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Forestry — Important to Oklahoma’s Economy

Highlights

  • Oklahoma’s forest sector directly contributed $3.3 billion in industry output and employed more than 8,700 people with a payroll contribution of $454 million in 2016.
  • The state received $1.1 billion directly from the forest sector through payroll, A truck carrying tree logs.other employee compensation and property taxes.
  • Including direct, indirect and induced impacts, the forest sector had a total economic impact of $5.1 billion in industry output and supported more than 19,300 jobs with a payroll of $1.0 billion.
  • Every job created in the sector resulted in another 1.20 jobs in the state.
  • Every dollar generated in the sector contributed an additional 53 cents to the rest of the state economy.

 

Industry Analysis

  • Secondary solid wood and primary paper and paperboard products were the top two employers in the Oklahoma forest sector.A field of trees.
  • The majority (52%) of the forest sector workforce— 4,562 workers—were directly employed in secondary industries.
  • The primary paper and paperboard industry produced the largest value added, economic output and the labor income.
  • Primary paper and paperboard and primary solid wood products were the top two highest-paying forestry industries, based on their labor income to employment ratio.
  • The forestry and logging industries together accounted for about 14 percent of the total employment. However, these were the lowest-paying forestry industries in Oklahoma.

 

Table 1. Total economic contribution of forest sector on Oklahoma employment, labor income, value-added and output.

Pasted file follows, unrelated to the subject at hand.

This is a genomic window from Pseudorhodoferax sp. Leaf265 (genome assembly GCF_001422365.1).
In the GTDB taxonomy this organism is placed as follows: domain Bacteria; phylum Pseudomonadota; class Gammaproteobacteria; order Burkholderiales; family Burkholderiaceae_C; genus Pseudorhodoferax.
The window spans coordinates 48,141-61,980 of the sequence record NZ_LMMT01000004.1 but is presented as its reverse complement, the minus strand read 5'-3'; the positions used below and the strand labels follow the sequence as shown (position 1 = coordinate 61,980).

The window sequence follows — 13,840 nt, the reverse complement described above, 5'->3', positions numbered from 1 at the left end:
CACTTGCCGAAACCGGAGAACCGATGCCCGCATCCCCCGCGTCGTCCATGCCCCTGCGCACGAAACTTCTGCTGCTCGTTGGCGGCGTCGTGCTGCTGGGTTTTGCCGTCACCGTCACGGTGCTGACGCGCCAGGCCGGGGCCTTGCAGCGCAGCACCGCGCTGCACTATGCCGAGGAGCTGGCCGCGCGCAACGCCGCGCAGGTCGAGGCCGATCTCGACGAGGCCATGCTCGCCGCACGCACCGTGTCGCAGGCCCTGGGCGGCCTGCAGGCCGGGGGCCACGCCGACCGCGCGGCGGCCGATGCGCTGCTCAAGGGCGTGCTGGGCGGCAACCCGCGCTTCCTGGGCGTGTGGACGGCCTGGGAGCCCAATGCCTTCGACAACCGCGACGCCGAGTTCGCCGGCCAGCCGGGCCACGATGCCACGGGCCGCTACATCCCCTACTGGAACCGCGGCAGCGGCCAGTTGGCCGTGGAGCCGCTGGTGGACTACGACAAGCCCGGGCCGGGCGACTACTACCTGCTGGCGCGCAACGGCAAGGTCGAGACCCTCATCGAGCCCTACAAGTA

Employment (No. of jobs) Labor Income (million $) Value-added(million $) Industry Output (million $)
Direct Contribution        
Forestry                        236.00                                 5.53 5.8 15.18
Logging                    1,007.00                              14.05 15.57 55.57
Primary solid wood products                    1,083.00                              71.23 122.01 391.66
Secondary solid wood products                    3,516.00                            129.33 183.73 569.32
Primary paper and paperboard products                    1,900.00                            166.31 578.8 1729.83
Secondary paper and paperboard products 1047 67.34 176.21 573.78
Total 8,789 453.78 1,082.12 3,335.34
Total Contribution*        
Forestry 279 7.42 9.1 21.24
Logging 1,192 23.25 31.93 84.84
Primary solid wood products 2,499 142.52 245.81 618.64
Secondary solid wood products 5,708 233.27 359.57 893.53
Primary paper and paperboard products 7,118 461.4 1078.37 2676.54
Secondary paper and paperboard products 2,505 139.46 301.27 804.18
Total 19,301 1,007.32 2,026.05 5,098.96
Ripple Effects based on SAM Multiplier**        
Forestry 0.18 0.34 0.57 0.4
Logging 0.18 0.65 1.05 0.53
Primary solid wood products 1.31 1 1.01 0.58
Secondary solid wood products 0.62 0.8 0.96 0.57
Primary paper and paperboard products 2.75 1.77 0.86 0.55
Secondary paper and paperboard products 1.39 1.07 0.71 0.4
Total 1.2 1.22 0.87 0.53
* Economic impacts, based on multi-industry contribution analysis, are reported in 2016 dollars.
** Ripple Effects = SAM Multiplier – 1

 

Key Definitions

Industry output reveals total value of production or service by industry in a certain time frame.


Employment includes all full- and part-time employees and self-employed persons.


Direct contributions includes forestry sectors own production, value-added, employment and labor incomes.


Indirect contributions includes economic activities in other sectors impacted by forestry sector’s purchase of goods and services.


Induced contributions are economic activities from consumption of goods and services using incomes generated from direct and indirect contributions.


Social Accounting Matrix (SAM) multiplier is the ratio of total to direct contribution.


Total economic contributions include direct, indirect and induced contributions.

 

Morgan Starr
Graduate Research Assistant

 

Paulina Harron
Graduate Research Assistant

 

Omkar Joshi
Assistant Professor, Forest Economics and Management

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